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P01.23 Creating a cell-culture based reporter system for the evaluation of molecular signaling mechanisms of inhibitory chimeric antigen receptors
  1. MA Funk,
  2. A De Sousa Linhares,
  3. C Battin,
  4. K Radakovics,
  5. J Leitner and
  6. P Steinberger
  1. Medical University of Vienna, Vienna, Austria


Background Adoptive transfer of T cells expressing chimeric antigen receptors (CARs) is a novel treatment option for patients with B-cell lineage derived cancers. Other cancer entities are less successfully targeted due to the lack of antigens that are expressed on cancer cells but not healthy tissue cells. One way to address this issue is the concept of inhibitory chimeric antigen receptors (iCARs) that deliver an inhibitory signal upon antigen encounter on off-target cells. The activating effect of CARs depends on a multitude of factors including expression levels, affinity, different signaling domains and steric effects. It has to be expected that co-expression of an iCAR would result in even more complexity. Consequently, there is a demand for a robust high-throughput cellular system to evaluate iCAR-formats.

Materials and Methods Our approach is based on a previously published Jurkat based triple parameter reporter cell (TPR) system. This setup allows for molecular monitoring of the T cell activation state by measuring fluorescent reporter gene expression via flow cytometry. Inhibitory effects of receptors are determined as the ratio of cellular geometric mean fluorescent intensity (gMFI) in the presence of the inhibitory ligand versus without inhibitory ligand.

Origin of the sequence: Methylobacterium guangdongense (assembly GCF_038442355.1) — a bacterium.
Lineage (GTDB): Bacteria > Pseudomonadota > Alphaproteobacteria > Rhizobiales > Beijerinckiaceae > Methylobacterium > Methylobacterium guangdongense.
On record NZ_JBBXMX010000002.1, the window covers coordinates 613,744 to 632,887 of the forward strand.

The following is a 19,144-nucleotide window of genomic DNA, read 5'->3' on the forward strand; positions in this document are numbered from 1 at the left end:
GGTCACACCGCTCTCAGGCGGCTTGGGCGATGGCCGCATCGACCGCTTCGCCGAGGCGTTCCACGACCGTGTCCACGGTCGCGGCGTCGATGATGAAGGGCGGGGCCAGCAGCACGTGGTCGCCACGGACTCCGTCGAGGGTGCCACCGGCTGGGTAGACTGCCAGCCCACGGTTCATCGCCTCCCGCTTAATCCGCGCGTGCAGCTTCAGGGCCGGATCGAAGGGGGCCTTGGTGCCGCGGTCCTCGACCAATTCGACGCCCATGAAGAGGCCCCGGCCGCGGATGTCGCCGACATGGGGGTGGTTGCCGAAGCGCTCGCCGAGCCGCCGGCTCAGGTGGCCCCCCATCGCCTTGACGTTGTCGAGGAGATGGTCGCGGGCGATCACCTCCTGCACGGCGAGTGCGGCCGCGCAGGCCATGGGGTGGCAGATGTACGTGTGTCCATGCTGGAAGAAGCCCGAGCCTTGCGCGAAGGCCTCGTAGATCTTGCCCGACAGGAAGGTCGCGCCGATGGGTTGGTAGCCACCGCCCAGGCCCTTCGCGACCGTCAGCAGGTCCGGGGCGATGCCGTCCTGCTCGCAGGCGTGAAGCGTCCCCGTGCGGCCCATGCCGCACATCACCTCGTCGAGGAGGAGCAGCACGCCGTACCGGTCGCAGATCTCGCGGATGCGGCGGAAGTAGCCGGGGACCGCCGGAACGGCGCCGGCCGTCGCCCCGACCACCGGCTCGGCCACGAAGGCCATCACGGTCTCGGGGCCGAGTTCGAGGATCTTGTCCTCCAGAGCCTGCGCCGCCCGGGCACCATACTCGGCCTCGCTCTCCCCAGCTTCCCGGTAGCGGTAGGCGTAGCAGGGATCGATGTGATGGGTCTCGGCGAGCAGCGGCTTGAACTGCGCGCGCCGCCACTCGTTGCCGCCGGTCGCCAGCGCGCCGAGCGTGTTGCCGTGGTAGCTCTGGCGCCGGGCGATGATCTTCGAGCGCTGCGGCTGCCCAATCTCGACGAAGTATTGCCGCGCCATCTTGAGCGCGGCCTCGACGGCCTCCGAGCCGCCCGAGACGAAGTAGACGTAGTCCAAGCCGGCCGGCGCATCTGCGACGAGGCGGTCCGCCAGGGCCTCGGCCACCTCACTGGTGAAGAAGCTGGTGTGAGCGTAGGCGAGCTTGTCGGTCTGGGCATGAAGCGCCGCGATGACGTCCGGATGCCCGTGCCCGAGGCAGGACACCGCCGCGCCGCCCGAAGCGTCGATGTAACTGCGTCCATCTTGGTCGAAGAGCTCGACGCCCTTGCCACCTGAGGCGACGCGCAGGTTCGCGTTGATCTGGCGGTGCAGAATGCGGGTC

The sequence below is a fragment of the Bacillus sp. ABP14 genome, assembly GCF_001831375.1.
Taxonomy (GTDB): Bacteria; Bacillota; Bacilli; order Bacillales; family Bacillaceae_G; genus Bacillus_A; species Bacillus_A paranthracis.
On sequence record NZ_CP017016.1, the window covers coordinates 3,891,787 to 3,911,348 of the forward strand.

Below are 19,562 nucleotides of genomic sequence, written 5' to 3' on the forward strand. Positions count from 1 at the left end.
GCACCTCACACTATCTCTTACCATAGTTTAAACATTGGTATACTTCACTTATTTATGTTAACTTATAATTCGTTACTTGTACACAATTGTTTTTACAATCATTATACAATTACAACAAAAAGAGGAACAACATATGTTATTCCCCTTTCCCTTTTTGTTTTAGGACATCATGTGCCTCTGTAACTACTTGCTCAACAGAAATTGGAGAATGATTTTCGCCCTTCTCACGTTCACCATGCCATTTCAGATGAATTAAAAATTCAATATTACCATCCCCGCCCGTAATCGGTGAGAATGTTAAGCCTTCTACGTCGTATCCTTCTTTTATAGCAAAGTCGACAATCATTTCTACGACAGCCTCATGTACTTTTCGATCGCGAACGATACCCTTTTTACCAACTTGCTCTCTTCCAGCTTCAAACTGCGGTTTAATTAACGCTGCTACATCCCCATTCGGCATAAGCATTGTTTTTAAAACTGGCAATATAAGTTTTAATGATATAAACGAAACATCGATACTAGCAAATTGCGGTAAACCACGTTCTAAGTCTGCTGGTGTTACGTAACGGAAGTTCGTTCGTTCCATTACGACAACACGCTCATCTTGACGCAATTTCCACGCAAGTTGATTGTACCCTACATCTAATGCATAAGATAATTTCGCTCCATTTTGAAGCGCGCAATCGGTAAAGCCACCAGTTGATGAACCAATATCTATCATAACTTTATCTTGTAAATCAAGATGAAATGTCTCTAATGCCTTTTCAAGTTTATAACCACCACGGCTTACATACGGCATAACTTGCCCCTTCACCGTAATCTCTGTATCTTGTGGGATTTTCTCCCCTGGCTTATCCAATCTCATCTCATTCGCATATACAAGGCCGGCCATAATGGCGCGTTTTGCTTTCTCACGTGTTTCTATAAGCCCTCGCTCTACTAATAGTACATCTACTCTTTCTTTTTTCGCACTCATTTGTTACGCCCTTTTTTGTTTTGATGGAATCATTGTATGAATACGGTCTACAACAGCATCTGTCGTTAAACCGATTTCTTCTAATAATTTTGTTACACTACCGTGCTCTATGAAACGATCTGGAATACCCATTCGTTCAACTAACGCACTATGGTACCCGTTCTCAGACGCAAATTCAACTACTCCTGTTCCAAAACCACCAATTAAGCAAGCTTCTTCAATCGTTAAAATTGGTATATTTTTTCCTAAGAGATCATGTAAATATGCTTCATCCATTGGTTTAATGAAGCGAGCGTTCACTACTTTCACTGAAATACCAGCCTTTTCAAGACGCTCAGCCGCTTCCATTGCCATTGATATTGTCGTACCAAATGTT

Results To test if inhibitory receptors would measurably reduce reporter activation, PD-1 as a well-characterized inhibitory receptor was expressed on Jurkat TPRs. When PD-L1 was present during stimulation reporter activation was reduced by 26–34% proving feasibility of our approach. Intracellular domains of other inhibitory receptors including BTLA, ILT-2 and KIR2DL1 were evaluated. All three domains outperformed PD-1 in a series of experiments with a mean reduction of gMFI by 48–57%, 50–53% and 38–41% respectively. To assess if the reporter platform could be used to study downstream signaling pathways of inhibitory constructs we created a SHP-2 knock-out reporter cell line using the CRISPR/Cas9 gene editing technique. To simulate different degrees of activating signal strength, peptide-MHC complex recognizing activating receptors were created. The reporter activation correlated with the concentrations of peptide in the stimulation cultures. Co-expression of iCAR and CAR could be achieved using selection for two separate antibiotic resistance genes introduced into the respective vector. Preliminary experiments showed greatly reduced inhibitory efficacy of iCAR molecules due to an adhesion effect resulting from the high affinity extracellular domain of the iCARs that lead to tighter cell-cell contact and stronger stimulation through the CAR.

Conclusions We present a highly flexible and controllable Jurkat-based reporter cell platform for the thorough study of inhibitory signaling mechanisms. This project was supported by the Austrian Science Fund, FWF; Project P32411

Disclosure Information M.A. Funk: None. A. De Sousa Linhares: None. C. Battin: None. K. Radakovics: None. J. Leitner: None. P. Steinberger: None.

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